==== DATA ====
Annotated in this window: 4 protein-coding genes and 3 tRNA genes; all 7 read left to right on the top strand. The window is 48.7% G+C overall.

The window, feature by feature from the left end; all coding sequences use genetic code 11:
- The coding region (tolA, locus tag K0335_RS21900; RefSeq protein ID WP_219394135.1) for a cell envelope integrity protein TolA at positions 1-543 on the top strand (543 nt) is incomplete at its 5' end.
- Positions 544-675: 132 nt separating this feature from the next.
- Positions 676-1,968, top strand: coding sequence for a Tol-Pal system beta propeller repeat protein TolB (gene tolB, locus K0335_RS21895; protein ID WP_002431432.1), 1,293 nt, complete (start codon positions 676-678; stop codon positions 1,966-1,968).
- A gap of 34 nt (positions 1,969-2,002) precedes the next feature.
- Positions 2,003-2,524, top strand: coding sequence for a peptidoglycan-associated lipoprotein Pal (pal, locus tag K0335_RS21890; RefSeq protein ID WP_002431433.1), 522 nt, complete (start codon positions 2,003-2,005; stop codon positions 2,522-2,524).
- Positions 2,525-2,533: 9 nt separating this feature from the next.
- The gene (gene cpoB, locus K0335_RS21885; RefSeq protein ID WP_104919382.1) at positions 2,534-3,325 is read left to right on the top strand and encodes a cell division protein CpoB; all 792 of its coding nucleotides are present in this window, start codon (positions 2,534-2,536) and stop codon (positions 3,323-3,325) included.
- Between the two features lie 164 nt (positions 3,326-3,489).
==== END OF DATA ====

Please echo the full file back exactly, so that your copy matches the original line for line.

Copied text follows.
Annotated in this window: 4 protein-coding genes and 3 tRNA genes; all 7 read left to right on the top strand. The window is 48.7% G+C overall.

The window, feature by feature from the left end; all coding sequences use genetic code 11:
- The coding region (tolA, locus tag K0335_RS21900; RefSeq protein ID WP_219394135.1) for a cell envelope integrity protein TolA at positions 1-543 on the top strand (543 nt) is incomplete at its 5' end.
- Positions 544-675: 132 nt separating this feature from the next.
- Positions 676-1,968, top strand: coding sequence for a Tol-Pal system beta propeller repeat protein TolB (gene tolB, locus K0335_RS21895; protein ID WP_002431432.1), 1,293 nt, complete (start codon positions 676-678; stop codon positions 1,966-1,968).
- A gap of 34 nt (positions 1,969-2,002) precedes the next feature.
- Positions 2,003-2,524, top strand: coding sequence for a peptidoglycan-associated lipoprotein Pal (pal, locus tag K0335_RS21890; RefSeq protein ID WP_002431433.1), 522 nt, complete (start codon positions 2,003-2,005; stop codon positions 2,522-2,524).
- Positions 2,525-2,533: 9 nt separating this feature from the next.
- The gene (gene cpoB, locus K0335_RS21885; RefSeq protein ID WP_104919382.1) at positions 2,534-3,325 is read left to right on the top strand and encodes a cell division protein CpoB; all 792 of its coding nucleotides are present in this window, start codon (positions 2,534-2,536) and stop codon (positions 3,323-3,325) included.
- Between the two features lie 164 nt (positions 3,326-3,489).